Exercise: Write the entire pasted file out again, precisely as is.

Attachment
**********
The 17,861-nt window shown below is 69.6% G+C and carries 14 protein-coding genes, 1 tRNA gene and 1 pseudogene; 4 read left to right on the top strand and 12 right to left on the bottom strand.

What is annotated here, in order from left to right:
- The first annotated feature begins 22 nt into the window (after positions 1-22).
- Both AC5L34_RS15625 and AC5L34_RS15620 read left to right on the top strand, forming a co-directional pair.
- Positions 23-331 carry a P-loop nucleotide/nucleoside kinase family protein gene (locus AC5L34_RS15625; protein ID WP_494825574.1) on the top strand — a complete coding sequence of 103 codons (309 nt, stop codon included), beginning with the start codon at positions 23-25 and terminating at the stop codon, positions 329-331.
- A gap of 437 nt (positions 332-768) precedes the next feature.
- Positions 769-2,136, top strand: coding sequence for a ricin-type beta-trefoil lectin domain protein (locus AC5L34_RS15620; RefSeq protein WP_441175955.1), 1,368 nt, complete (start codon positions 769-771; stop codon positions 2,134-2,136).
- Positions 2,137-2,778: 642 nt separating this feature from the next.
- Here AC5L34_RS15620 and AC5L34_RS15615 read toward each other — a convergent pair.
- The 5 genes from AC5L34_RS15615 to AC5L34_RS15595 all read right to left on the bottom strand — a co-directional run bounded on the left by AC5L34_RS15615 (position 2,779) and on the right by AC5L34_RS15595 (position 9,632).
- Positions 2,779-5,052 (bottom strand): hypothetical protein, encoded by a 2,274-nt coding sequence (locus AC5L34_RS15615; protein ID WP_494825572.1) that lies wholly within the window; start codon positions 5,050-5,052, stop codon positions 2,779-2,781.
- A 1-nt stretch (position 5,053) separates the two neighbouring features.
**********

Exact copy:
The 17,861-nt window shown below is 69.6% G+C and carries 14 protein-coding genes, 1 tRNA gene and 1 pseudogene; 4 read left to right on the top strand and 12 right to left on the bottom strand.

What is annotated here, in order from left to right:
- The first annotated feature begins 22 nt into the window (after positions 1-22).
- Both AC5L34_RS15625 and AC5L34_RS15620 read left to right on the top strand, forming a co-directional pair.
- Positions 23-331 carry a P-loop nucleotide/nucleoside kinase family protein gene (locus AC5L34_RS15625; protein ID WP_494825574.1) on the top strand — a complete coding sequence of 103 codons (309 nt, stop codon included), beginning with the start codon at positions 23-25 and terminating at the stop codon, positions 329-331.
- A gap of 437 nt (positions 332-768) precedes the next feature.
- Positions 769-2,136, top strand: coding sequence for a ricin-type beta-trefoil lectin domain protein (locus AC5L34_RS15620; RefSeq protein WP_441175955.1), 1,368 nt, complete (start codon positions 769-771; stop codon positions 2,134-2,136).
- Positions 2,137-2,778: 642 nt separating this feature from the next.
- Here AC5L34_RS15620 and AC5L34_RS15615 read toward each other — a convergent pair.
- The 5 genes from AC5L34_RS15615 to AC5L34_RS15595 all read right to left on the bottom strand — a co-directional run bounded on the left by AC5L34_RS15615 (position 2,779) and on the right by AC5L34_RS15595 (position 9,632).
- Positions 2,779-5,052 (bottom strand): hypothetical protein, encoded by a 2,274-nt coding sequence (locus AC5L34_RS15615; protein ID WP_494825572.1) that lies wholly within the window; start codon positions 5,050-5,052, stop codon positions 2,779-2,781.
- A 1-nt stretch (position 5,053) separates the two neighbouring features.